The transition from a dispersed settlement landscape to a nucleated settlement pattern was previously believed to have taken place during the 10th century. However, archaeological evidence now shows a slow transition in which villas and dispersed settlements declined and villages began. The origins of this lie in the unstable 3rd century CE. During which – a combination of factors, such as economic decline and difficulties involved in maintaining an equilibrium between production activity and landscape exploitation along with feelings of insecurity due to the disastrous internal political situation, all compacted. Combined with several incursions by Barbarian forces – these shortly led to the decline of villas (Verreyke and Vermeulen 2009). After some short-lived economic upturns as elites attempted to maintain power, villas began to disappear completely during the 5th and 6th centuries (Francovich and Hodges 2003, 36). The rural population declined and hilltop villages became recognisable in the archaeological record. These nucleated settlements flourished during the 6th, 7th and 8th centuries, changing the rural settlement landscape to one of fewer settlements which are more condensed in population terms and primary focus on defence.
The discussion begins in late Antiquity around 300 CE, where the Roman rural settlement pattern was one of dispersed settlements (Figure 1). The main character of this dispersed pattern was the Roman villa. Towns were situated along roads and trade routes and acted as administrative centres and markets for the densely populated rural settlements (Edwards 2012, 142-143).
This typical rural landscape pattern can be seen in the archaeological evidence. Field walking within three sample areas in the upper Potenza Valley in central Italy showed 71 well-defined and non-problematic Roman “settlement sites” that had been identified by a combination of systematic survey results, field checks of crop and soil marks that aerial photography had revealed, and information from previous finds in the area. This provided information about the dense scatterings and dispersed nature of rural settlements in the landscape of late Antiquity.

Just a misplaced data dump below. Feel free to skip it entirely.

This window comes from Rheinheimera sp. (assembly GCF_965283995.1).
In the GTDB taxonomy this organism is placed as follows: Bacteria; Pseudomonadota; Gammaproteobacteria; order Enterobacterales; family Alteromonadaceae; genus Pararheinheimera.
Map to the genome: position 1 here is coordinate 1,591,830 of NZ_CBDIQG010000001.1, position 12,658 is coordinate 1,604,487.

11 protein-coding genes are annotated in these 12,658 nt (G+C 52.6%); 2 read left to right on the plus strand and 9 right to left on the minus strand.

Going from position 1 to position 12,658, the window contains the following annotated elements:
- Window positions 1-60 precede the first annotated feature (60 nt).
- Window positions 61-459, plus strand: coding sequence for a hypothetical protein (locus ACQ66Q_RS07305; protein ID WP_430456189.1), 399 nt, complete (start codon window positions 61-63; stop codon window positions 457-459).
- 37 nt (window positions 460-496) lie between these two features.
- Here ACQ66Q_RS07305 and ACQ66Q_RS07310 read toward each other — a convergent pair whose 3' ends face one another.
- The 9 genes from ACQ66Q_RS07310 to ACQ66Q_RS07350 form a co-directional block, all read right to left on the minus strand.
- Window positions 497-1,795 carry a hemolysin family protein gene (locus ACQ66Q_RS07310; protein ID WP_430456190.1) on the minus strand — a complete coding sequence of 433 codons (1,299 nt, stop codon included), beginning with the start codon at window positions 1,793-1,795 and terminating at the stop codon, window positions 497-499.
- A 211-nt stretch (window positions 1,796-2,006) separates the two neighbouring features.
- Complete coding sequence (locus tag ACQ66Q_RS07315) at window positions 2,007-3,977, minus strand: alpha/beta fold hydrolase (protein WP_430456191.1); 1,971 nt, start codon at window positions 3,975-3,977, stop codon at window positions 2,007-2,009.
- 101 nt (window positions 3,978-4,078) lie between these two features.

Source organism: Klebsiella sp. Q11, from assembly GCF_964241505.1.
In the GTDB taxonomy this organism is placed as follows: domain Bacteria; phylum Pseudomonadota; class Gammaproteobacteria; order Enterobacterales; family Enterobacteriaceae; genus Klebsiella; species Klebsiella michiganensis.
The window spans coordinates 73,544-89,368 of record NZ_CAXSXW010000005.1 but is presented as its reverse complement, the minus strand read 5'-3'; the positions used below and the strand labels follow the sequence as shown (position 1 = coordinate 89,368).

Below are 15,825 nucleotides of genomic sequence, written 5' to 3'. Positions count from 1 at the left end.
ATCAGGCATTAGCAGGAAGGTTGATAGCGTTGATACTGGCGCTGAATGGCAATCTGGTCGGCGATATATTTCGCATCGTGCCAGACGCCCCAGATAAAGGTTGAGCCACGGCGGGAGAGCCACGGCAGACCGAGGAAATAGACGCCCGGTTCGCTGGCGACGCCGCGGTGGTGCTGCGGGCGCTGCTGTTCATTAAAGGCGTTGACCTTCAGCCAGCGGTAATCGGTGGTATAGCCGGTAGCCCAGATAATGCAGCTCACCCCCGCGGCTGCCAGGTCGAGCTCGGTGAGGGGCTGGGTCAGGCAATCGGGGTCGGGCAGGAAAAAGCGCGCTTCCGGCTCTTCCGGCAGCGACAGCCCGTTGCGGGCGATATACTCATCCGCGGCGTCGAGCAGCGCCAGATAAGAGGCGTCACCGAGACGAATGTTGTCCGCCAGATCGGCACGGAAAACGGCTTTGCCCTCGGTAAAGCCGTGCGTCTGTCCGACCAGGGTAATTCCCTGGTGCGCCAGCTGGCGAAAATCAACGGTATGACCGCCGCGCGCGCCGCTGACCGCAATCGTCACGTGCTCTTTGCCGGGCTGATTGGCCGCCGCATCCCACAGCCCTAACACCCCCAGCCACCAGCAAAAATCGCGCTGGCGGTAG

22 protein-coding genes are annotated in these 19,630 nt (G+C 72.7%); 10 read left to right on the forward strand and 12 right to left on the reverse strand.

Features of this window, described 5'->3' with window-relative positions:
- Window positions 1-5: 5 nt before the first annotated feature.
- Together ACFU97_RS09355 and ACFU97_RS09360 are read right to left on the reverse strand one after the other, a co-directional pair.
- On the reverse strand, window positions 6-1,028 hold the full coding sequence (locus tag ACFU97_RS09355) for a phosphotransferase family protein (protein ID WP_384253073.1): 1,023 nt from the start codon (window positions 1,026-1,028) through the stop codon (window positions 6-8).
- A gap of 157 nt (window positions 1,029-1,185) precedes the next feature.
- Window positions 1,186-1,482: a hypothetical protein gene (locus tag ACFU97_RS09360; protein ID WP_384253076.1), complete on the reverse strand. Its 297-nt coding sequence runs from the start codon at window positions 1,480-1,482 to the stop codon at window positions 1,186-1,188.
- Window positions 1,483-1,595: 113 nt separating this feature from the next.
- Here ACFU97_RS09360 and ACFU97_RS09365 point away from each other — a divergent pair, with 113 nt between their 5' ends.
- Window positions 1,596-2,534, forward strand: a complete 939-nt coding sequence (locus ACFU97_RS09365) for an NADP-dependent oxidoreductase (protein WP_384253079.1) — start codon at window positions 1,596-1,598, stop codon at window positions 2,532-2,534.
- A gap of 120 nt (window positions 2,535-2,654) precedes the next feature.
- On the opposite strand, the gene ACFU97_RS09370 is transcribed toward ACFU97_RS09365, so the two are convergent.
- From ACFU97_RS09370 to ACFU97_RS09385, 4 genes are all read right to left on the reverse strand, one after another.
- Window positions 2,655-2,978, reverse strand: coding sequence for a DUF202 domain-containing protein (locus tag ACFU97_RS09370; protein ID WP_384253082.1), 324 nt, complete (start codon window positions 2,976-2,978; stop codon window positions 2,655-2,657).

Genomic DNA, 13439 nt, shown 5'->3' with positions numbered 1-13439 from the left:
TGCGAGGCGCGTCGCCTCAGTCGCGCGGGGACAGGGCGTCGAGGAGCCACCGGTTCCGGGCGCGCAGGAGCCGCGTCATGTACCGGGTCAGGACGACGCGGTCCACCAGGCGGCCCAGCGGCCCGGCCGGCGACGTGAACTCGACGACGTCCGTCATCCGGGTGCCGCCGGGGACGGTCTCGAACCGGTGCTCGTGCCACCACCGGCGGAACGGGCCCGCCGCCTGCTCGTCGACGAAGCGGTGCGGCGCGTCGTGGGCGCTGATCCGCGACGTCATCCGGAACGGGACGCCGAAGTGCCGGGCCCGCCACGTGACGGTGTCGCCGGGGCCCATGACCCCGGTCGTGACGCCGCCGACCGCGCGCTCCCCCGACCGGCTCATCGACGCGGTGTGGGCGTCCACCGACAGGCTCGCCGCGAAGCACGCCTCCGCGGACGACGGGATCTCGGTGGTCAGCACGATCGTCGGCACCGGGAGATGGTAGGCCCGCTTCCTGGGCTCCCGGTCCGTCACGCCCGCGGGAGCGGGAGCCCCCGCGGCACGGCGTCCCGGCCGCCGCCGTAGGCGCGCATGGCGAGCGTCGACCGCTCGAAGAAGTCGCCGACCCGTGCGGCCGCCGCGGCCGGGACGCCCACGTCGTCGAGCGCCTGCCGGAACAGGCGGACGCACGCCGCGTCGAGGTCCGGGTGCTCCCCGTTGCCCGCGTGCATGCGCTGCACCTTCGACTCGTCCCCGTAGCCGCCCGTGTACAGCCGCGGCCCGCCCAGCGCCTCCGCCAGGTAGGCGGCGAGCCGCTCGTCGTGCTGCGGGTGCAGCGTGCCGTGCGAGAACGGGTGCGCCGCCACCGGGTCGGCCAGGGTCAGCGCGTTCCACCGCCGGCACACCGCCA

In contrast, the 9th-century rural settlement landscapes had changed dramatically. The villa had all but disappeared and the nucleated lifestyles of hilltop villages had replaced dispersed settlement patterns. Archaeological evidence has allowed us to trace the beginnings of these hilltop villages. They were situated away from roads, and their overall concern about protection shows the historical changes that took place between these periods, when Rome’s stability had given way to new interpretations of territorialism. Evidence of this and of the early beginnings of the process known as incastellamento can be seen in the example excavation detailed above, in the section, the rise of the village (Figure 2). The defensive structures, which are seen in similar excavations (Francovich and Hodges 2003, 77-79), highlight how the new rural elites of the later eighth century and ninth century were in the process of re-organising local power and authority, in turn creating social divisions seen in a reinterpretation of territorialism.
These changes in the rural settlement landscapes were adaptive responses to changing conditions at the time. Evidence shows that the dissolution of Roman settlement landscapes occurred largely due to economic and political disasters that began in the third century. The beginnings of nucleated hilltop settlements are now seen as a peasant-led phenomenon which emerged from the absence of state control, the collapse of distribution networks and the virtual demise of the traditional rural aristocracy.
Throughout this brief paper, a discussion on the most instrumental - key changes in the Italian landscape between late Antiquity and the 9th century can be seen. A full discourse of the debate has been avoided – excluding the contrary arguments which other papers have mostly disproved. Instead, this paper has sought to focus on the most prominent underlying changes. The most relevant of these are the disappearance of villas and the rise of the village, which in many ways characterised the change seen in the rural landscape.
Rural settlement landscapes constituted a transitioning entity which shifted from a dispersed pattern of small, dispersed settlements – mainly villas – to nucleated settlements, situated primarily for defence (see Figures 1 and 2 for a comparison). These changes reflect the wider historical narrative at play, impacted by wars, economic decline and changing rural elites. In my summary of changes to the rural settlement landscape, I have sought to explain these changes using archaeological excavations and research to discuss the time periods involved, the reasons for these changes and the wider histories which affected them.